According to the New England Journal of Medicine, smoking accounts for nearly 200,000 deaths annually in the U.S.
Smokers lose about 10 years of their life compared to those who don't.
Dr. Phil Huang with Travis County Health and Human Services feels the study is pretty spot on and certainly true in the Austin area.
"Number one killer by disease is cancer, number two is heart disease, number four is stroke, number five is chronic lung disease. So four out of the top five leading causes of death in Travis County are related directly to tobacco use and so it's entirely preventable," Dr. Huang said.
The study did have some good news however. If you quit smoking before the age of 40, the chances of dying a smoking-related death are reduced by about 90 percent.
"Exactly, I mean, the earlier you can quit, the more you see some of the beneficial results. And this is something that's entirely preventable," Huang said.
Linda Terry works in Dr. Huang's office as a policy aid. She started smoking when she was 19 years old. When her husband was sick in the hospital a few years back and she had to walk blocks away from the hospital in the cold just to smoke, she had an epiphany.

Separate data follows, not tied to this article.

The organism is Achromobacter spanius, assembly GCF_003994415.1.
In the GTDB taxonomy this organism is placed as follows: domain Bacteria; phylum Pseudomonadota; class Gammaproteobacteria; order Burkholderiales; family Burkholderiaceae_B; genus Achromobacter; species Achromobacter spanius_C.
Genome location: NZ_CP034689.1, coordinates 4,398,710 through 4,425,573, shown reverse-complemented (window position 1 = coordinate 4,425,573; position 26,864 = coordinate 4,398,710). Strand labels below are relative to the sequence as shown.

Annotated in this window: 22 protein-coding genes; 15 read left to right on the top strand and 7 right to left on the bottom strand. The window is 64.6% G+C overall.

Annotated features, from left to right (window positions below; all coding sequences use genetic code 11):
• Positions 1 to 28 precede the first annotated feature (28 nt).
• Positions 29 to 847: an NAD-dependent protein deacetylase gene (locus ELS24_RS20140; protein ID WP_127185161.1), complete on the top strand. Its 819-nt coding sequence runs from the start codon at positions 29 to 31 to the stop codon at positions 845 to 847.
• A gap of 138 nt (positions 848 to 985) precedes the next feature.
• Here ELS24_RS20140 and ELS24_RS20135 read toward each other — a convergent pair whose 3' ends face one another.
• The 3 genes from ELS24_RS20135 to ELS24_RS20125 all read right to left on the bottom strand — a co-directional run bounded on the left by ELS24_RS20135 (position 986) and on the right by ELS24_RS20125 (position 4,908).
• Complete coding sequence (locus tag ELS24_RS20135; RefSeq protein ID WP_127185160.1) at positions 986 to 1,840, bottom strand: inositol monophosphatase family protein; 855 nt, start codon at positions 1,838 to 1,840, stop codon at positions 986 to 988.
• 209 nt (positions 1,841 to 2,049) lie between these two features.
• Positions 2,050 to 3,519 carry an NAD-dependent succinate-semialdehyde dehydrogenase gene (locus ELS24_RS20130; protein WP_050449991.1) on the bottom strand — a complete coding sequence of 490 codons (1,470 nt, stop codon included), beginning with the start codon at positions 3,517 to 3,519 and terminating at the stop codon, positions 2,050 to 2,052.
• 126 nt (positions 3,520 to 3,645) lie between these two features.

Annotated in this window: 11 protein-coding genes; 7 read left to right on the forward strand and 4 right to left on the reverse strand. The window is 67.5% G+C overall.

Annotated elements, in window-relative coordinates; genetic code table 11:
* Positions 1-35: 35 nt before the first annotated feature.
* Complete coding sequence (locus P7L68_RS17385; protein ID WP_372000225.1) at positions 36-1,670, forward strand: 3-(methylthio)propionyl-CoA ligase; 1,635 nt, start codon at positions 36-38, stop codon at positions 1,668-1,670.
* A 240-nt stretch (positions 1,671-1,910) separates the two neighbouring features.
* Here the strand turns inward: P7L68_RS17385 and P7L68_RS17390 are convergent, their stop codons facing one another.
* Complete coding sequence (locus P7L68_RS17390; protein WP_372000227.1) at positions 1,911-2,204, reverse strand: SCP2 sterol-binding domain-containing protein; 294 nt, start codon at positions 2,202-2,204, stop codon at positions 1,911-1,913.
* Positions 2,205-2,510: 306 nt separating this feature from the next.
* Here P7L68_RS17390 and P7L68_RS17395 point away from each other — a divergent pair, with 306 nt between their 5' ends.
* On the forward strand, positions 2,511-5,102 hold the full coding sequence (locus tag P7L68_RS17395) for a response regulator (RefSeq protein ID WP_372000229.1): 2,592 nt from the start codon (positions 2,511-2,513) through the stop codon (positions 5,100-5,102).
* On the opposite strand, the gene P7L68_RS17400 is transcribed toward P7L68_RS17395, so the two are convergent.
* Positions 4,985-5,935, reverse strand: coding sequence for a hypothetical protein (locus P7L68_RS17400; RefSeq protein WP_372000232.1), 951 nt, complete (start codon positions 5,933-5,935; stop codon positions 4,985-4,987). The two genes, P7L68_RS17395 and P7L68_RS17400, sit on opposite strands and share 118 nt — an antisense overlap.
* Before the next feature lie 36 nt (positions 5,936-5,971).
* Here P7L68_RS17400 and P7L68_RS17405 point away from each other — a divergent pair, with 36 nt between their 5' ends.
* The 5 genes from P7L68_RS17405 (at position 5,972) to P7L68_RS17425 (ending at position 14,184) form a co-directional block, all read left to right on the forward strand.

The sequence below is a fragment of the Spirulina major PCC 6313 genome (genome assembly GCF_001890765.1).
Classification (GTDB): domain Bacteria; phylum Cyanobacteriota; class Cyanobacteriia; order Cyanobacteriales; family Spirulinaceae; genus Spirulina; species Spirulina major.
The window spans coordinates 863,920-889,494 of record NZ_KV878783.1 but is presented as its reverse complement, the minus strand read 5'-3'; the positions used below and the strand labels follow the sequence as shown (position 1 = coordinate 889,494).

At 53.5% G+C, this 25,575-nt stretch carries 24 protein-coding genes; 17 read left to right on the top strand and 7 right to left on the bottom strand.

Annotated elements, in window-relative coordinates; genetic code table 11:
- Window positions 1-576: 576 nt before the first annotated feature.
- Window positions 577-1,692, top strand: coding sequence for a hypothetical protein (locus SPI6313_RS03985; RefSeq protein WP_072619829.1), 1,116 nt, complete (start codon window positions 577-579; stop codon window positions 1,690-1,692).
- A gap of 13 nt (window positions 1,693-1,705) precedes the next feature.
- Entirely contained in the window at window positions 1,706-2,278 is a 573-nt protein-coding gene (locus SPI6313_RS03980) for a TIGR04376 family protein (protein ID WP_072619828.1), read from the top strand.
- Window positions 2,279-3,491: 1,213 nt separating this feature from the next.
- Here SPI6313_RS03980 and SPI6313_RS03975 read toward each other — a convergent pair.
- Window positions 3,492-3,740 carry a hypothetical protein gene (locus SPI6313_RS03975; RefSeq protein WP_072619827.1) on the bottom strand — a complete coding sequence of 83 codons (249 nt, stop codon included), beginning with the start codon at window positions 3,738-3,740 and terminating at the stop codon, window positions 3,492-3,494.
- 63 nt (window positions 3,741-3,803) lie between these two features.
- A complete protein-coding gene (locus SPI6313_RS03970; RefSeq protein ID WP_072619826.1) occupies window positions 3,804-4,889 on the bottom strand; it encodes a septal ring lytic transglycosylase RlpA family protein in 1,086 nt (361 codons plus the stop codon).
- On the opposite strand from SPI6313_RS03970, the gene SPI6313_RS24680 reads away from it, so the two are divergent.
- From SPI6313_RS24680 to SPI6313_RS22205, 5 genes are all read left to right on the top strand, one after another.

"One cold February day, standing under a golf umbrella freezing, I thought 'Linda you're a smart woman, you're a professional. This is the dumbest thing you've ever done.' And so I decided I was going to quit smoking," Terry said.
So she did. She even wears a pair of earrings she bought from all the money she saved from not buying cigarettes.
Her husband had been a smoker since World War II and died several years ago due to complications from it.
Her advice to young people--don't start.
"It's sad. It's hard on the survivors to watch someone just diminish as a human being until his skin...it was his skin and his bones...so that he couldn't pick up his own body weight. Now, I had already quit smoking. But I can guarantee that I'm not gonna end up that way. Because I know that I quit and I'm really glad that I quit," Terry said.
According to the American Lung Association, only two states earned "A's" for sufficiently investing in their tobacco prevention and control programs.
Texas along with 41 other states and the District of Columbia got "F's" for failing to invest even 50 percent of what the CDC recommends to properly educate people on how dangerous smoking can be.